[Wittrs] Fwd: Note on a recent reading ('On Wittgenstein' by Hintikka)
kirby.urner at gmail.com
Mon May 7 01:54:41 CDT 2012
Apologies -- I didn't realize at first this was sent to me for forwarding.
I mistakenly thought I was reading something already forwarded.
---------- Forwarded message ----------
From: Übersichtlichkeit <ubersicht at gmail.com>
Date: Sun, May 6, 2012 at 8:12 AM
Subject: Re: [Wittrs] Note on a recent reading ('On Wittgenstein' by Hintikka)
To: kirby.urner at gmail.com
Please forward to Wittrs, if you will...
I want to suggest that Wittgenstein would have had a far more subtle
view of happiness than the course, banal, self-satisfied enjoyment or
contentment that passes for "happiness" in much popular discourse.
Recall Wittgenstein's deathbed remark that he had lived a wonderful
life. Recall as well, "I don't know why we are here, but I'm pretty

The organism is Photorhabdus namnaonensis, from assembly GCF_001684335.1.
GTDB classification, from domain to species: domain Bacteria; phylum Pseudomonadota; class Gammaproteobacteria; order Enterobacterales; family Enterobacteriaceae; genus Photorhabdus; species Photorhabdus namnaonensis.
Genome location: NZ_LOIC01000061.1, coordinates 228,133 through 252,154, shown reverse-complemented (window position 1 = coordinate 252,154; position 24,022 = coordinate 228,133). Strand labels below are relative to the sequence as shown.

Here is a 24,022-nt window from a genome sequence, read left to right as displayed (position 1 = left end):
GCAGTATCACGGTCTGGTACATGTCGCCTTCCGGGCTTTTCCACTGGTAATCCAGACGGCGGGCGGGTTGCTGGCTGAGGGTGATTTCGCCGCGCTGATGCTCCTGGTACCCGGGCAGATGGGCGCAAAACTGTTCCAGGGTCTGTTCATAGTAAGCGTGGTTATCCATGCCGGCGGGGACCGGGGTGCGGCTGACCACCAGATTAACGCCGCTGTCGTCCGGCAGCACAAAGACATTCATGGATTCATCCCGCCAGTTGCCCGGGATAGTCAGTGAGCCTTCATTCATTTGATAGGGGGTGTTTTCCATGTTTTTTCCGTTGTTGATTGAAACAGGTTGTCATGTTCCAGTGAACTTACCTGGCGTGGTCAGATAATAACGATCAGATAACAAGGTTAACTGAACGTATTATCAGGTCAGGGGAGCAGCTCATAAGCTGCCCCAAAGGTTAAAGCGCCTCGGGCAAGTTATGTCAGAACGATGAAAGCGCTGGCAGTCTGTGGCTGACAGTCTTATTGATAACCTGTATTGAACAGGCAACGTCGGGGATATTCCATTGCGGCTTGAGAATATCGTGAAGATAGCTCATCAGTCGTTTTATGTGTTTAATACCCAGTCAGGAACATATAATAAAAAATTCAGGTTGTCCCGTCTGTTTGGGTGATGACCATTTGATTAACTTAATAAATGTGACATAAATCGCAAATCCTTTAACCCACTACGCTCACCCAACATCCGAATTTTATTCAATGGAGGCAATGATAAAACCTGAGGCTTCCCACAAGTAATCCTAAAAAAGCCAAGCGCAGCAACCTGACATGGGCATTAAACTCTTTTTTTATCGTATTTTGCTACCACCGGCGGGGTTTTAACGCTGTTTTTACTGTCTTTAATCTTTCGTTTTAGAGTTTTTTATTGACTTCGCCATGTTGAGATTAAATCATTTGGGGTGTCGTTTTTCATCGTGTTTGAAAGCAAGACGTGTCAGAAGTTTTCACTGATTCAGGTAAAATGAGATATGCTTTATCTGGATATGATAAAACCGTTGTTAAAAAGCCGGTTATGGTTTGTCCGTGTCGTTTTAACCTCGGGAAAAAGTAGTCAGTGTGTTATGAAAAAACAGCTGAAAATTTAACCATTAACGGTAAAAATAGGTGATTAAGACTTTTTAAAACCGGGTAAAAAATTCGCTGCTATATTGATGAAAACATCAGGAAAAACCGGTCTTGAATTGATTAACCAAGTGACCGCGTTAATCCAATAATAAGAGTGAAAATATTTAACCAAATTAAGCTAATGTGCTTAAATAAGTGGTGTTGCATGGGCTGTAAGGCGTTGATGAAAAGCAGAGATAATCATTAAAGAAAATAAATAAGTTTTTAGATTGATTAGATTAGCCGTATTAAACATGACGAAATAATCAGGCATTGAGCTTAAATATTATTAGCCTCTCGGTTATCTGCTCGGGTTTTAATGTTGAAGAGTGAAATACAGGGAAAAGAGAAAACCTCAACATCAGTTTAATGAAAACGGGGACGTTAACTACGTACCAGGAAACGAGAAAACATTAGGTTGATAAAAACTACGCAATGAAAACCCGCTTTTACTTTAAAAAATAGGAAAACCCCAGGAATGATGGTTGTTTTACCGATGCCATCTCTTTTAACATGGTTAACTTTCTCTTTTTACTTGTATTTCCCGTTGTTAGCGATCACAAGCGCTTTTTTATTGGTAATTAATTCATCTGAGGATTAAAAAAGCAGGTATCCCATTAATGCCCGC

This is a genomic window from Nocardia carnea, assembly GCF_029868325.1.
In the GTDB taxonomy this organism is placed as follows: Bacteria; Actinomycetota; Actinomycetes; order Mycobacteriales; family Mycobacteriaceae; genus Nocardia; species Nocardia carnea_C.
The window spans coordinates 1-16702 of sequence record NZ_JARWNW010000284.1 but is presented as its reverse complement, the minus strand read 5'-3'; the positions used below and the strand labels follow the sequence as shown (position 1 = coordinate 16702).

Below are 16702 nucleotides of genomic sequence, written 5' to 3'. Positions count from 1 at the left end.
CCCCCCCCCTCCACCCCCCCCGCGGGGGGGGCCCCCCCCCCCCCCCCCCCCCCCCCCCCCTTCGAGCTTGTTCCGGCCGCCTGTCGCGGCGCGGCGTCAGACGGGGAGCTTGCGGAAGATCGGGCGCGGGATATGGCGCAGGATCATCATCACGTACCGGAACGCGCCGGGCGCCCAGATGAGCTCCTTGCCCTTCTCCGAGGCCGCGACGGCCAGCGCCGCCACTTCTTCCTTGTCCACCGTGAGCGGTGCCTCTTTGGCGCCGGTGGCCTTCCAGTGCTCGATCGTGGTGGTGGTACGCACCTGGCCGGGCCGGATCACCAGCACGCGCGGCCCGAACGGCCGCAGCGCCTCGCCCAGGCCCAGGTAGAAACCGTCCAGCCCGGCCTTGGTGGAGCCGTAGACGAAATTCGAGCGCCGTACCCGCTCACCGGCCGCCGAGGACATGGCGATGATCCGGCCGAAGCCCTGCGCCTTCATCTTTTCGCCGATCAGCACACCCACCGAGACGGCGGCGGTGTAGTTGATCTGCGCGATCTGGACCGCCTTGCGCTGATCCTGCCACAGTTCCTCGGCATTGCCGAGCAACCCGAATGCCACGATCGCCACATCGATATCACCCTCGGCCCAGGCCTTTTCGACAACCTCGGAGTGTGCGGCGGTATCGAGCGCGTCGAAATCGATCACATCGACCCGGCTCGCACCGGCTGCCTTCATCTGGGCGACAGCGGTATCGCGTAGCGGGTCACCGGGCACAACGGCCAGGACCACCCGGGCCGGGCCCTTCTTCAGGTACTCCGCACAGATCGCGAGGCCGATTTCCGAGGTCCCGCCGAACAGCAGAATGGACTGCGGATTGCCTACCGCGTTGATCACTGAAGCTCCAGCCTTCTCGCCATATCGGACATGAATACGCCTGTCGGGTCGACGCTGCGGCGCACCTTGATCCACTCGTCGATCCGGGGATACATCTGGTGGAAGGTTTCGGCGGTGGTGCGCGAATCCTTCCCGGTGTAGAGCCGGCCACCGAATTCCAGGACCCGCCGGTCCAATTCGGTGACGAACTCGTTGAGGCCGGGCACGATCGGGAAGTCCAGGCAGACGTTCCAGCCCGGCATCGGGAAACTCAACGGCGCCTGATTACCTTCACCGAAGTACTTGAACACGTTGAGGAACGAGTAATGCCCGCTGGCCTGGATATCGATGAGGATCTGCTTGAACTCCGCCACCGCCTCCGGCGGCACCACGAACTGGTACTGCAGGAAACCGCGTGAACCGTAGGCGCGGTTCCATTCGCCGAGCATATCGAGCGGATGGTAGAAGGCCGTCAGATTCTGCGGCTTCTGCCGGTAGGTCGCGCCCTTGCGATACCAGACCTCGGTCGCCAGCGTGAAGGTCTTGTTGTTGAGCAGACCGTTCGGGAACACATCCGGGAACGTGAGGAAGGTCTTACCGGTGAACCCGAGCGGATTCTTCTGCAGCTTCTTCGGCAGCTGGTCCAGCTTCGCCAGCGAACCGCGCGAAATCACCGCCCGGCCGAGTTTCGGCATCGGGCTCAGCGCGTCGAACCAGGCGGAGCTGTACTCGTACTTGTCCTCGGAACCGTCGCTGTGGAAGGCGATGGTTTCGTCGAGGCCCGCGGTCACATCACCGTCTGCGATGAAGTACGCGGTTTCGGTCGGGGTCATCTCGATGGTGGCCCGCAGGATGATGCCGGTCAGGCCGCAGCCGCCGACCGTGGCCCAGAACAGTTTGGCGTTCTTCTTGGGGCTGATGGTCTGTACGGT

sure that it is not in order to enjoy ourselves."
Living life with a sense of wonder and gratitude, with appreciation,
even in the face of suffering and adversity, would - or so I take it -
have far more to do with Wittgenstein's idea of happiness than the
philistine view of simply having things go one's way. And one can
surely see how keeping a sense of wonder and gratitude about the world
would connect with morality, with happiness, and with the idea of
inhabiting what is, in a real sense, a different world from one who is
This is a far cry from those who would try to make the wealthy and
successful into moral paragons as well, smug in their "happiness". A
far cry too from those who would enlist the "prosperity doctrine" to
link success to Christian virtue.
At the same time, it is silent on the matter of social justice. While
Wittgenstein was of course concerned to feed the hungry and heal the
sick, he was not one to see happiness in such terms. True happiness
is a deeper, more profound issue than contentment or enjoyment.
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